and, among women victims of rape and sexual assault, 70 percent
of the crimes were committed by intimates, relatives, friends
or acquaintances, according to the U.S. Justice Department.
"There's strong evidence
that fighting, screaming and trying to flee are effective,"
says Sarah Ullman, Ph.D., an associate professor of
criminal justice at the University of Illinois at Chicago.
What to do if You are Raped
No matter how cautious you are, a rape or sexual assault
can still happen. Again, a woman who is faced with this crisis
is the only one who can decide what is the best action to
take, but the following strategies may be effective.
If you are attacked, yell, scream, hit and kick, and otherwise
do anything you can to get away. Doing so may startle the
attacker and may cause him to loosen his grip so you can run
"There's strong evidence that fighting, screaming and
trying to flee are effective," says Sarah Ullman, Ph.D.,
an associate professor of criminal justice at the University
of Illinois at Chicago.
Fight back if the attacker doesn't let go. In 2003, the Justice
Department reported that weapons were present in rapes and
sexual assaults only 11 percent of the time. If the attacker
does have a weapon, you will have to decide what is the best
approach to save your life. Pleading with the attacker may
not be the best choice, however.
"Research shows that pleading and reasoning lead to
an even higher probability of rape," says Ullman. Many
rapists thrive on feeling powerful, and a victim's pleading
can feed this need.
What you can do is scream for help, yell "NO" and,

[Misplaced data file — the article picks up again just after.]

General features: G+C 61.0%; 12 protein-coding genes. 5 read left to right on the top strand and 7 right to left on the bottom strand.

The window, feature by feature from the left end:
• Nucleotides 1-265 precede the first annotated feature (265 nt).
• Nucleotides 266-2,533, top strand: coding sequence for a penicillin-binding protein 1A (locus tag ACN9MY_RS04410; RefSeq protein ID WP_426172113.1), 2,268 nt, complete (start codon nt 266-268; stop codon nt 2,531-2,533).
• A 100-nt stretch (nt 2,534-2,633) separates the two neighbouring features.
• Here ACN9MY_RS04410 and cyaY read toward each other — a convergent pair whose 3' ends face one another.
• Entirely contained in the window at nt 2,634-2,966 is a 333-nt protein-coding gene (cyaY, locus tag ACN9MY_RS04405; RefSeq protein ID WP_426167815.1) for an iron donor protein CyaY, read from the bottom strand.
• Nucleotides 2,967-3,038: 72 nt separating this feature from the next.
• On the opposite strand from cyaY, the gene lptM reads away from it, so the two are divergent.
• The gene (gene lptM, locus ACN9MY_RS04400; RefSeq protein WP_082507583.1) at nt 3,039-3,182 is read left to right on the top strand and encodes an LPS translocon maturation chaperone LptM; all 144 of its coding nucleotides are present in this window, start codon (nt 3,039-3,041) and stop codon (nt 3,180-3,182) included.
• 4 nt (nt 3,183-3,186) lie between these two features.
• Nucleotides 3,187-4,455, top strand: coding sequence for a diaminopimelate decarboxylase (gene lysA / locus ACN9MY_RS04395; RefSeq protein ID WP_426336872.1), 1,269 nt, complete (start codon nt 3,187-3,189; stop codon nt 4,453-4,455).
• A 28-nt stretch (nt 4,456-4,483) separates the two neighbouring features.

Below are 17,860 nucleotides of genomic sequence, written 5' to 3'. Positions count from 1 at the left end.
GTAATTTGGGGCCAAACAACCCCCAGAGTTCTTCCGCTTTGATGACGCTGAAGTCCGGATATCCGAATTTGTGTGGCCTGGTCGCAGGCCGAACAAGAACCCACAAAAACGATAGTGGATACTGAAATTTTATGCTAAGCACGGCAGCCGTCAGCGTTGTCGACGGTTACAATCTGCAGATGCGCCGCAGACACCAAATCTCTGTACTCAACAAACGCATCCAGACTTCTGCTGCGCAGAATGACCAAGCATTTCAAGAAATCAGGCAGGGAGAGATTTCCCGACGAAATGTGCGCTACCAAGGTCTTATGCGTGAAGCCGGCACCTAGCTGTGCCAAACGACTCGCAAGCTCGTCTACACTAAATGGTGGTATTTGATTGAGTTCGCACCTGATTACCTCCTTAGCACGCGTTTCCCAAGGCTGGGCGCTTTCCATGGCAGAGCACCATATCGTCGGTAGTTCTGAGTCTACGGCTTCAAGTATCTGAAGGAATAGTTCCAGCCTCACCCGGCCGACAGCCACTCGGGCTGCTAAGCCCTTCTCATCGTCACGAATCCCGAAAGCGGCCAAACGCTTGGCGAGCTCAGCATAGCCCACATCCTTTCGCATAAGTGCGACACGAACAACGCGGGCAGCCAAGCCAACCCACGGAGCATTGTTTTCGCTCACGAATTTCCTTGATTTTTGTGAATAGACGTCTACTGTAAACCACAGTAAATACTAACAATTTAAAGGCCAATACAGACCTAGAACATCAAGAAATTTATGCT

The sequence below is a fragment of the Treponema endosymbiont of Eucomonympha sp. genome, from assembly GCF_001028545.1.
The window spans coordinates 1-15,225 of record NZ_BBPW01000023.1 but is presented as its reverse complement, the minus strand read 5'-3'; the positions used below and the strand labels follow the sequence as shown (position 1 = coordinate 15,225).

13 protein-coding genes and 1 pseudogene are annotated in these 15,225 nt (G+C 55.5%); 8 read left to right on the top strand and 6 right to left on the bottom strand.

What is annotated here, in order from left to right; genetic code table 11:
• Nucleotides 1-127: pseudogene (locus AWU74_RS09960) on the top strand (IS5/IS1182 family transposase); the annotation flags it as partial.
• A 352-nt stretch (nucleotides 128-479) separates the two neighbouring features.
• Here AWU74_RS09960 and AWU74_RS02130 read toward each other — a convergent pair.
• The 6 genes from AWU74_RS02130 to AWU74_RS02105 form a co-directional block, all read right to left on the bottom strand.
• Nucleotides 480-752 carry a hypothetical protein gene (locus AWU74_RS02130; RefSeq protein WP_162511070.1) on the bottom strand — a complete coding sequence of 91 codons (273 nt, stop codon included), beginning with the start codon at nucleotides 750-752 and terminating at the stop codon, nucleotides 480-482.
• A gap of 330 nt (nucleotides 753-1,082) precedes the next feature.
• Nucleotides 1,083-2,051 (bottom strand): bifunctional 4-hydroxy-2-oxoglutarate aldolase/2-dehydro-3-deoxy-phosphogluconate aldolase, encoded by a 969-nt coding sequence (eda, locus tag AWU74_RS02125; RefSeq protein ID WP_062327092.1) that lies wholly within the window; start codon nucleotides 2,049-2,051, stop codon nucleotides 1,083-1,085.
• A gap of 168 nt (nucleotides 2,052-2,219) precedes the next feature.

if you can get away, run to a well-lit, populated area.
If a Rape has Taken Place
According to the Justice Department, rapes go unreported
at varying levels, depending on who the attacker is. An eight-year
study found that when an attacker is:
A current or former husband or boyfriend, rapes
go unreported to the police 77 percent of the time.
A friend or acquaintance, rapes go unreported
61 percent of the time.
A stranger, rapes go unreported 54 percent of
Though you may feel embarrassed, reporting the rape and
seeking medical attention are very important. Once you
are in a safe place, call a friend, family member or spouse
for support. Then:
Do not bathe, brush your teeth or wash in any
way. This could remove evidence that's needed to find
Seek medical attention immediately.
Call the police to report the crime. You may wish
to write down details of the attacker's appearance and
what took place during the attack so you don't forget.
Remember that the crime was not your fault.
Talk to a counselor, rape crisis center or social
services agency in your area. Emotions from this type
of crisis can remain for months or many years, so don't
hesitate to seek help even if a lot of time has passed
since the crime.
RAINN operates a National Sexual Assault Hotline
that can be called 24 hours a day at 1-800-656-HOPE (4673).
You can also search
online for a counseling center near you.
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School and College Students Victims of Being Stalked:
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to Most Effectively Prevent Purse Snatching, Pickpocketing
and Other Personal Thefts
Abuse and Incest National Network (RAINN)
Department of Justice: Rape and Sexual Assault
Home Journal: How to Avoid Rape
Protective Service: How to Avoid Rape and Sexual Assault